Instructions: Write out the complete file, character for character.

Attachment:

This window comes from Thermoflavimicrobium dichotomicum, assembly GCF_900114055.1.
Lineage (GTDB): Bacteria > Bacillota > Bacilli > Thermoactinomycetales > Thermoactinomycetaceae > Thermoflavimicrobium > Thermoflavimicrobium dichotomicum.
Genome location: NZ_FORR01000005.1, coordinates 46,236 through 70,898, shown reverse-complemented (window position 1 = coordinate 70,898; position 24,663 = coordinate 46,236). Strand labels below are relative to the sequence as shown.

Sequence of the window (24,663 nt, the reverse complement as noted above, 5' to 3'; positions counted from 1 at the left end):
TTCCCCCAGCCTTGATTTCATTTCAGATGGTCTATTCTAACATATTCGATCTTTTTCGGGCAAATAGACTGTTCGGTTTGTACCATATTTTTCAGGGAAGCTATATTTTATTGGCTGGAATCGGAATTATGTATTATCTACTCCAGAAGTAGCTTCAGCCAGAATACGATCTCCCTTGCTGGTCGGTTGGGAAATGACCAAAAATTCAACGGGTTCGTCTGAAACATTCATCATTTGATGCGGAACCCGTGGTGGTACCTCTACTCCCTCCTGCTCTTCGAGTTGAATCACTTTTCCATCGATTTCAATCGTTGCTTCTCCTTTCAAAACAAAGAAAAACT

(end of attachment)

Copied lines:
This window comes from Thermoflavimicrobium dichotomicum, assembly GCF_900114055.1.
Lineage (GTDB): Bacteria > Bacillota > Bacilli > Thermoactinomycetales > Thermoactinomycetaceae > Thermoflavimicrobium > Thermoflavimicrobium dichotomicum.
Genome location: NZ_FORR01000005.1, coordinates 46,236 through 70,898, shown reverse-complemented (window position 1 = coordinate 70,898; position 24,663 = coordinate 46,236). Strand labels below are relative to the sequence as shown.

Sequence of the window (24,663 nt, the reverse complement as noted above, 5' to 3'; positions counted from 1 at the left end):
TTCCCCCAGCCTTGATTTCATTTCAGATGGTCTATTCTAACATATTCGATCTTTTTCGGGCAAATAGACTGTTCGGTTTGTACCATATTTTTCAGGGAAGCTATATTTTATTGGCTGGAATCGGAATTATGTATTATCTACTCCAGAAGTAGCTTCAGCCAGAATACGATCTCCCTTGCTGGTCGGTTGGGAAATGACCAAAAATTCAACGGGTTCGTCTGAAACATTCATCATTTGATGCGGAACCCGTGGTGGTACCTCTACTCCCTCCTGCTCTTCGAGTTGAATCACTTTTCCATCGATTTCAATCGTTGCTTCTCCTTTCAAAACAAAGAAAAACT